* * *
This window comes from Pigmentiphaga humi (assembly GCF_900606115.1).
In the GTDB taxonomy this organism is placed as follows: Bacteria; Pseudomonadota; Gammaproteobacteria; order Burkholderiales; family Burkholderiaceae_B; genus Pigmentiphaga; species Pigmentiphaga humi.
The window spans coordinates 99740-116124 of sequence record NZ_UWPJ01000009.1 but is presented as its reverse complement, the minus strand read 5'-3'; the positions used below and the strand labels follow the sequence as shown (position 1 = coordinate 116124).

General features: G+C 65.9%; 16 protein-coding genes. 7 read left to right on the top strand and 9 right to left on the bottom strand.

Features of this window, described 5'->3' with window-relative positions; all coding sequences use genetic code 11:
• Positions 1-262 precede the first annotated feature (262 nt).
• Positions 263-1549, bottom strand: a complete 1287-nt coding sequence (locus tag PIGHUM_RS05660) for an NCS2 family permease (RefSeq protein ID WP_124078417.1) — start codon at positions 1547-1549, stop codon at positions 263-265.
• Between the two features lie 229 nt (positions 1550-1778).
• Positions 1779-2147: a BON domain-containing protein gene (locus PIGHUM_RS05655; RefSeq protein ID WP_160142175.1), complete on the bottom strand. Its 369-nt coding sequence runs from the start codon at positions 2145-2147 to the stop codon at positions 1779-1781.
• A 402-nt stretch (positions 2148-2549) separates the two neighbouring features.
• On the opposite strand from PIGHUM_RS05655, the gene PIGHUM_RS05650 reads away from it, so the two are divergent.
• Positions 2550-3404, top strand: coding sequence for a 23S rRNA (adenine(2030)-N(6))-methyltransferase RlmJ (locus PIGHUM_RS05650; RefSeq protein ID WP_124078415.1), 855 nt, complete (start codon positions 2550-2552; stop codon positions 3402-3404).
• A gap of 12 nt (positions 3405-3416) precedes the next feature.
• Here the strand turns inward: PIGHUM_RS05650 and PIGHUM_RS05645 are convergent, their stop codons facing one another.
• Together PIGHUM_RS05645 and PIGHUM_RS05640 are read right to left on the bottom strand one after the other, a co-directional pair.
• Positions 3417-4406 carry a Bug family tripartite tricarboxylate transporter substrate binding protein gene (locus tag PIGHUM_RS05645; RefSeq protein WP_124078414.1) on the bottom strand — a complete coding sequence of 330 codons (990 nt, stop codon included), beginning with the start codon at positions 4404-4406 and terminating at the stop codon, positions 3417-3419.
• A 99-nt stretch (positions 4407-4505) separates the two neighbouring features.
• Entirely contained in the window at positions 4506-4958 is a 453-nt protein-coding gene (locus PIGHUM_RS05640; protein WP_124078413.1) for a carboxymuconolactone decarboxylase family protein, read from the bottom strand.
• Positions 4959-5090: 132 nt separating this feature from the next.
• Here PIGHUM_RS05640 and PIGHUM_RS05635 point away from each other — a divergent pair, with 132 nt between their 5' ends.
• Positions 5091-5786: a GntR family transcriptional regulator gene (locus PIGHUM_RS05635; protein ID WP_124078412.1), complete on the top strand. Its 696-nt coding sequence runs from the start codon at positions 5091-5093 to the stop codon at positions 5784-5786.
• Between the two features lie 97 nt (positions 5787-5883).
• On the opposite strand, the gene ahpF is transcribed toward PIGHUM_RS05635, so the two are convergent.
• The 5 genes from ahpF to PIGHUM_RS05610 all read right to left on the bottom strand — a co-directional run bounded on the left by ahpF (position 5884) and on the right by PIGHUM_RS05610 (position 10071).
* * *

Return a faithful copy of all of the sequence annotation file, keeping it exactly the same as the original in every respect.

This window comes from Pigmentiphaga humi (assembly GCF_900606115.1).
In the GTDB taxonomy this organism is placed as follows: Bacteria; Pseudomonadota; Gammaproteobacteria; order Burkholderiales; family Burkholderiaceae_B; genus Pigmentiphaga; species Pigmentiphaga humi.
The window spans coordinates 99740-116124 of sequence record NZ_UWPJ01000009.1 but is presented as its reverse complement, the minus strand read 5'-3'; the positions used below and the strand labels follow the sequence as shown (position 1 = coordinate 116124).

General features: G+C 65.9%; 16 protein-coding genes. 7 read left to right on the top strand and 9 right to left on the bottom strand.

Features of this window, described 5'->3' with window-relative positions; all coding sequences use genetic code 11:
• Positions 1-262 precede the first annotated feature (262 nt).
• Positions 263-1549, bottom strand: a complete 1287-nt coding sequence (locus tag PIGHUM_RS05660) for an NCS2 family permease (RefSeq protein ID WP_124078417.1) — start codon at positions 1547-1549, stop codon at positions 263-265.
• Between the two features lie 229 nt (positions 1550-1778).
• Positions 1779-2147: a BON domain-containing protein gene (locus PIGHUM_RS05655; RefSeq protein ID WP_160142175.1), complete on the bottom strand. Its 369-nt coding sequence runs from the start codon at positions 2145-2147 to the stop codon at positions 1779-1781.
• A 402-nt stretch (positions 2148-2549) separates the two neighbouring features.
• On the opposite strand from PIGHUM_RS05655, the gene PIGHUM_RS05650 reads away from it, so the two are divergent.
• Positions 2550-3404, top strand: coding sequence for a 23S rRNA (adenine(2030)-N(6))-methyltransferase RlmJ (locus PIGHUM_RS05650; RefSeq protein ID WP_124078415.1), 855 nt, complete (start codon positions 2550-2552; stop codon positions 3402-3404).
• A gap of 12 nt (positions 3405-3416) precedes the next feature.
• Here the strand turns inward: PIGHUM_RS05650 and PIGHUM_RS05645 are convergent, their stop codons facing one another.
• Together PIGHUM_RS05645 and PIGHUM_RS05640 are read right to left on the bottom strand one after the other, a co-directional pair.
• Positions 3417-4406 carry a Bug family tripartite tricarboxylate transporter substrate binding protein gene (locus tag PIGHUM_RS05645; RefSeq protein WP_124078414.1) on the bottom strand — a complete coding sequence of 330 codons (990 nt, stop codon included), beginning with the start codon at positions 4404-4406 and terminating at the stop codon, positions 3417-3419.
• A 99-nt stretch (positions 4407-4505) separates the two neighbouring features.
• Entirely contained in the window at positions 4506-4958 is a 453-nt protein-coding gene (locus PIGHUM_RS05640; protein WP_124078413.1) for a carboxymuconolactone decarboxylase family protein, read from the bottom strand.
• Positions 4959-5090: 132 nt separating this feature from the next.
• Here PIGHUM_RS05640 and PIGHUM_RS05635 point away from each other — a divergent pair, with 132 nt between their 5' ends.
• Positions 5091-5786: a GntR family transcriptional regulator gene (locus PIGHUM_RS05635; protein ID WP_124078412.1), complete on the top strand. Its 696-nt coding sequence runs from the start codon at positions 5091-5093 to the stop codon at positions 5784-5786.
• Between the two features lie 97 nt (positions 5787-5883).
• On the opposite strand, the gene ahpF is transcribed toward PIGHUM_RS05635, so the two are convergent.
• The 5 genes from ahpF to PIGHUM_RS05610 all read right to left on the bottom strand — a co-directional run bounded on the left by ahpF (position 5884) and on the right by PIGHUM_RS05610 (position 10071).